Both supporters and critics view the release of the long-awaited 340B guidance as a much-needed step toward clarifying the ambiguity surrounding the discounted drug pricing program. Many providers feel that lack of clarity has fueled a perception that the program can be exploited.
But further review of the 90-page guidance document has worried stakeholders who think the proposed rules could limit patient access to the program while adding an extra administrative and clinical burden for hospitals.
The 340B Drug Pricing Program requires drugmakers to provide discounts of 20% to 50% to hospitals and clinics for certain outpatient drugs as a condition of eligibility for Medicaid reimbursement.
Alyce Katayama, a partner at the law firm of Quarles & Brady, said the draft guidance released by the Health Resources and Services Administration prevents non-covered healthcare organizations from prescribing discounted drugs for patients referred to them by providers covered under the program.
She added that, in some ways, the agency has altered previous information it provided, adding to the ambiguity.
“Now that we have this insight as to where HRSA might go with the guidance, I think it's just going to put everyone in limbo until it is finalized,” Katayama said. “People will be concerned about what they're doing; people who might have wanted to implement new programs will put those plans on hold because they don't know how this thing will turn out.”
Other conditions placed on the definition of a 340B-eligible patient include requiring that an employed staff member for a covered entity provide care for that patient. That prohibits physicians or caregivers from prescribing drugs under the program if they have an arrangement where they have privileges or credentials only with a 340B hospital.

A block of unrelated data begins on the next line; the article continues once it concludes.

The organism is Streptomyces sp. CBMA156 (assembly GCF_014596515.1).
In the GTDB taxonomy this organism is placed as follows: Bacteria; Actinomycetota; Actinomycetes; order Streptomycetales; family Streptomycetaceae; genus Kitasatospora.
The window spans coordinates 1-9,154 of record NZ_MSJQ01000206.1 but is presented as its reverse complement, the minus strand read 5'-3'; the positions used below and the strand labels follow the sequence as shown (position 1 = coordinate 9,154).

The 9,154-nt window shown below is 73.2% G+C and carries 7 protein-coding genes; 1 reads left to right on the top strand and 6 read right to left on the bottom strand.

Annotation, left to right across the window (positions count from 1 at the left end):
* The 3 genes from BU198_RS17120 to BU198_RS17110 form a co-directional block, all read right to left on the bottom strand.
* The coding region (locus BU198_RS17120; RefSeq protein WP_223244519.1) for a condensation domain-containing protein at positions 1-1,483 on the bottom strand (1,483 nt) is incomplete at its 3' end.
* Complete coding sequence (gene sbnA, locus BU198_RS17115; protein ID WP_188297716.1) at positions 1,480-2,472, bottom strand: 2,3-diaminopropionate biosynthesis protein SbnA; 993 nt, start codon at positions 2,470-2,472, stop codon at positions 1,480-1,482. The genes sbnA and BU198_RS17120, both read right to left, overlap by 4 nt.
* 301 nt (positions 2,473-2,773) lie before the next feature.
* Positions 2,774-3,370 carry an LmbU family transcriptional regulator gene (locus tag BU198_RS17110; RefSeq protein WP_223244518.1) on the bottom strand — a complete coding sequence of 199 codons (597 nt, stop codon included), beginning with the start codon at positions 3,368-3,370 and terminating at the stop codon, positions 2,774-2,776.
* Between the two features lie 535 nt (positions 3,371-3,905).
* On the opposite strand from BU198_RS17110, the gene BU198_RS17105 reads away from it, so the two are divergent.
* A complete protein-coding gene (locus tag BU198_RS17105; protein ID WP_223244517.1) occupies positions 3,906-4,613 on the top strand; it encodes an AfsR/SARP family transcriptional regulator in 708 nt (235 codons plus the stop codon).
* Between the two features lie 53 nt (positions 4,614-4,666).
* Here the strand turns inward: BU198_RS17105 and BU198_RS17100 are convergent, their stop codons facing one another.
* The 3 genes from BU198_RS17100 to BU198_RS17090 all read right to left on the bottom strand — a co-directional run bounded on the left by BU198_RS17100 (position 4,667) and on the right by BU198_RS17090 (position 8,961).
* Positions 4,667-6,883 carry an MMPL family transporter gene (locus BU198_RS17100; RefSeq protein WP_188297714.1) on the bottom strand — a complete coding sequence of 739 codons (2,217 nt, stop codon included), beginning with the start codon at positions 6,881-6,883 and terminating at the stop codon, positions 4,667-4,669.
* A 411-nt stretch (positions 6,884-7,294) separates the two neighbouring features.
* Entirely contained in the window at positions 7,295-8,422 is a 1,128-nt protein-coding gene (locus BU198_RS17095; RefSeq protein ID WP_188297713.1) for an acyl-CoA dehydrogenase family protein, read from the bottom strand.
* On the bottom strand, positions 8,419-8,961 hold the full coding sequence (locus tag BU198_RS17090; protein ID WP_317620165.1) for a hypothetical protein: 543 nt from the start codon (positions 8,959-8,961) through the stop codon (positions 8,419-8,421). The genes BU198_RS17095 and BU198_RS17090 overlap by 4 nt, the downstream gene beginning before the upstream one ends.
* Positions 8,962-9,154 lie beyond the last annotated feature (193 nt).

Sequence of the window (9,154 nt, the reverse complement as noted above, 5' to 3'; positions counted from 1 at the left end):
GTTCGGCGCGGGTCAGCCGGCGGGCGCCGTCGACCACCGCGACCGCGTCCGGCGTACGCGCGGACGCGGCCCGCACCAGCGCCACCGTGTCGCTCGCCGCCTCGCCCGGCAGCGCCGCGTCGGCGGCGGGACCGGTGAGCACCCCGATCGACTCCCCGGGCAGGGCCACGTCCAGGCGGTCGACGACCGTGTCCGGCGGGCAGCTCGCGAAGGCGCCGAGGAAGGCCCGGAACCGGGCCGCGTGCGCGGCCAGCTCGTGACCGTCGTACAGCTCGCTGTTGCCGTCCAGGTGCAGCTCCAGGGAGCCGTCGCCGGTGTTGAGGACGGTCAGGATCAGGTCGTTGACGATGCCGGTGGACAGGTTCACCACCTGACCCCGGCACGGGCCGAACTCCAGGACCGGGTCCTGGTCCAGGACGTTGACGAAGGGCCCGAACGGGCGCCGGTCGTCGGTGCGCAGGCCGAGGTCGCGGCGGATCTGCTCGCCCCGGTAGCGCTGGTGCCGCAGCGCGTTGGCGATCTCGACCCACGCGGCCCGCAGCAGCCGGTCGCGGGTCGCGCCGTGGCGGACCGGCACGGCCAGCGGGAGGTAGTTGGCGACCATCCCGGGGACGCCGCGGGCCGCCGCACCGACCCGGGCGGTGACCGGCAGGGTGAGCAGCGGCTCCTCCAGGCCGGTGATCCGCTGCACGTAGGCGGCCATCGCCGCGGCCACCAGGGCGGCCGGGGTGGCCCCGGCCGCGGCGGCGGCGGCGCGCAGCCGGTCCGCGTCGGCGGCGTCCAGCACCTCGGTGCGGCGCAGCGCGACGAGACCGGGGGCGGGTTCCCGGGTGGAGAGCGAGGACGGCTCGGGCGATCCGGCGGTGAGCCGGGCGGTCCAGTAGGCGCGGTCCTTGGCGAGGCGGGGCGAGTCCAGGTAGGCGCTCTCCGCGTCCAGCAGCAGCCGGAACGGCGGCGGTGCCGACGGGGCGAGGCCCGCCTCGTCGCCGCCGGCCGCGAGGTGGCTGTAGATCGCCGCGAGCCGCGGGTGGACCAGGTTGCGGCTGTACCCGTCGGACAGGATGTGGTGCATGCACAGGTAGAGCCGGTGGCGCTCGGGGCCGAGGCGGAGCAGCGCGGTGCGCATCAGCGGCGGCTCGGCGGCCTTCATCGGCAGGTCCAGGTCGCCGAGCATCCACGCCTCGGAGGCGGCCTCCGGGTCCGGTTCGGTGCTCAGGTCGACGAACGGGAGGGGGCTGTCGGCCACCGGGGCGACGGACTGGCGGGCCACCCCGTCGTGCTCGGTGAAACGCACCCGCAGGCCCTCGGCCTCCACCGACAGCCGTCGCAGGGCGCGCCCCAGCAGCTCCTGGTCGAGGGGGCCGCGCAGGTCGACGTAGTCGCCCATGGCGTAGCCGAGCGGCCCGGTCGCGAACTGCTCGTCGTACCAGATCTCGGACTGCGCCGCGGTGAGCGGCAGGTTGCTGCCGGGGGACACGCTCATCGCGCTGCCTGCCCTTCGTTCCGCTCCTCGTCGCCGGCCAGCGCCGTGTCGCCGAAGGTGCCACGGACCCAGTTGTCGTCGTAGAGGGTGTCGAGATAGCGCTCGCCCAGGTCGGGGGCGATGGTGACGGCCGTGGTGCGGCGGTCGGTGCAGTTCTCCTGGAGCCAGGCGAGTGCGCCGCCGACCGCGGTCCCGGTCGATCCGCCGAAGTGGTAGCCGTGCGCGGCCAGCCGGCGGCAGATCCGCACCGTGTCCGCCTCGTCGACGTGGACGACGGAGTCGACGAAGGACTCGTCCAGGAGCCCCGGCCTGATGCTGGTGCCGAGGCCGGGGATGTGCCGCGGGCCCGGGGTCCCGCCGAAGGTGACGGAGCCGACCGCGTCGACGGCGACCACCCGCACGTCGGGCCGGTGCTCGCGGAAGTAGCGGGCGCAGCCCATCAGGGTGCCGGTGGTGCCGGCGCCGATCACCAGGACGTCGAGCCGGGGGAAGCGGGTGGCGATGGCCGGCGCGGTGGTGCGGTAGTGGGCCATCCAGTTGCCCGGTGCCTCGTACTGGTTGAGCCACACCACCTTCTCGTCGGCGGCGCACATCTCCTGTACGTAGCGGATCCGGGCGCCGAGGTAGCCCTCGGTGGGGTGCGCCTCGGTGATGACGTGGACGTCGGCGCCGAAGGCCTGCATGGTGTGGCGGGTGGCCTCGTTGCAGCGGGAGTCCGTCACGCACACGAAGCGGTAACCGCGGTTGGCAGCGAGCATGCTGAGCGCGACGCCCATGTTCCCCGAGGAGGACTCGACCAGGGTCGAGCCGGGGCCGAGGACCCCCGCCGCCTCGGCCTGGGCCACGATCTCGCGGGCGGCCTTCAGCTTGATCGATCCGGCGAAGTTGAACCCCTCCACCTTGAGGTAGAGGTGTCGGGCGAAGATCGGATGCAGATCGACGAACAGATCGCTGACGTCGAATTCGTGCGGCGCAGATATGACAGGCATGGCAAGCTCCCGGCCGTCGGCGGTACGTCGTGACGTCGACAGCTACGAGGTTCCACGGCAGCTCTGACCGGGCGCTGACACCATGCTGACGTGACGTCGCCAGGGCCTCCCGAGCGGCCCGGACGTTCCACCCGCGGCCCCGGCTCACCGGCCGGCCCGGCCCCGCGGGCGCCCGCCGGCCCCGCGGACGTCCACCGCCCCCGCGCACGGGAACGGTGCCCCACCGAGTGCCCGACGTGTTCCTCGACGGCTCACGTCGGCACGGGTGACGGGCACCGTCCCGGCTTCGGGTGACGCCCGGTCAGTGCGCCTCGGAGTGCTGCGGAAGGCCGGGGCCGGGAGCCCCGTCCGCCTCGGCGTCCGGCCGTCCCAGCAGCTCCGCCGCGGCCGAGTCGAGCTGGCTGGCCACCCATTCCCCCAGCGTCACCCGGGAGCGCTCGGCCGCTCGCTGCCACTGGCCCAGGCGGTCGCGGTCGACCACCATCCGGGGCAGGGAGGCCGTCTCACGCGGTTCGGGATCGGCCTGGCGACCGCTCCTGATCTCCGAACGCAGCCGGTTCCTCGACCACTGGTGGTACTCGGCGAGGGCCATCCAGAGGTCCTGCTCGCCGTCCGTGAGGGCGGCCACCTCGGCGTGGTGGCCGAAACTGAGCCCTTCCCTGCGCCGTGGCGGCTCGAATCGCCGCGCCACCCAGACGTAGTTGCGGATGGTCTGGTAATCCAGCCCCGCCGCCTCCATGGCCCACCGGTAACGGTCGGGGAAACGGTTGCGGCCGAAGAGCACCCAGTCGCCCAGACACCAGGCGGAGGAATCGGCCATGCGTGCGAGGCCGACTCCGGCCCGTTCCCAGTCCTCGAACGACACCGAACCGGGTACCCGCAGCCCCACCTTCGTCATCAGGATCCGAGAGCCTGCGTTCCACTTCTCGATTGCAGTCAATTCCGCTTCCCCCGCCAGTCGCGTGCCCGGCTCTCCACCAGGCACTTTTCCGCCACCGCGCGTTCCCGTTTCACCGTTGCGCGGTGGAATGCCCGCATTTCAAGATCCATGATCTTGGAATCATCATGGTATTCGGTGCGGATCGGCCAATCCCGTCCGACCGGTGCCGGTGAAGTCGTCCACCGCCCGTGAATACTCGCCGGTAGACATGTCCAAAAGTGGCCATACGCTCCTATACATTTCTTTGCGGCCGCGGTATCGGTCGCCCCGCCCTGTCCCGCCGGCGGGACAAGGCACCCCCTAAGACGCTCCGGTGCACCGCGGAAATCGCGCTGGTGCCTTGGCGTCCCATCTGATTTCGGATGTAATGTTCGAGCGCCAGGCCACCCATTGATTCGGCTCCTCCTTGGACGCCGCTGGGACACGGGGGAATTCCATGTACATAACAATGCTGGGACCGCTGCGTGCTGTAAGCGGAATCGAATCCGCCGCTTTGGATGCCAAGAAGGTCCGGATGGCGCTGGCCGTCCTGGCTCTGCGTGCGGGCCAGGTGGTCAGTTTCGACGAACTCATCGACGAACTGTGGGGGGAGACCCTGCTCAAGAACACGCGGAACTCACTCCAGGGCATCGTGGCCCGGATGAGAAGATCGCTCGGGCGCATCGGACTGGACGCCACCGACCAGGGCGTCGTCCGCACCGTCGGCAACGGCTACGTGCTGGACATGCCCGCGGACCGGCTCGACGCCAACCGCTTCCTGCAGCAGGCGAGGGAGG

“There definitely are some provisions in the guidance that appear to be restricting hospitals' ability to use the program and potentially in large ways,” said Beth Feldpush, senior vice president of policy and advocacy for America's Essential Hospitals, the leading advocacy organization for safety net providers.
Another point of concern comes from a provision that prohibits hospitals from prescribing 340B drugs to inpatients upon their discharge, instead requiring them to make an outpatient appointment before their prescription is eligible under the program.
Feldpush said such requirements could place undue burdens on hospitals and cost time and money.
“The 340B program is very administratively complex and costly to administer now,” Feldpush said. “I could see where if HRSA narrowed the program, a hospital could say the costs to run this program may outweigh (the benefit of) participation in it.”
Debate over 340B program reforms has increased in recent years as the number of organizations in the program has grown. Critics, including the Pharmaceutical Research and Manufacturers of America, have accused the program of allowing some providers to participate despite serving a relatively small proportion of low-income patients.
One-third of all hospitals now participate, and the Government Accountability Office has estimated as many as 40% are eligible.
Lori Reilly, PhRMA's executive vice president of policy and research, said the organization was “pleased” with HRSA's effort, calling it a “step forward” toward providing clarity on the program.
“PhRMA has long maintained the 340B drug discount program should be targeted to true safety net hospitals and the recipients of federal grants, which rely on the program to serve vulnerable patients,” Reilly said. —Steven Ross Johnson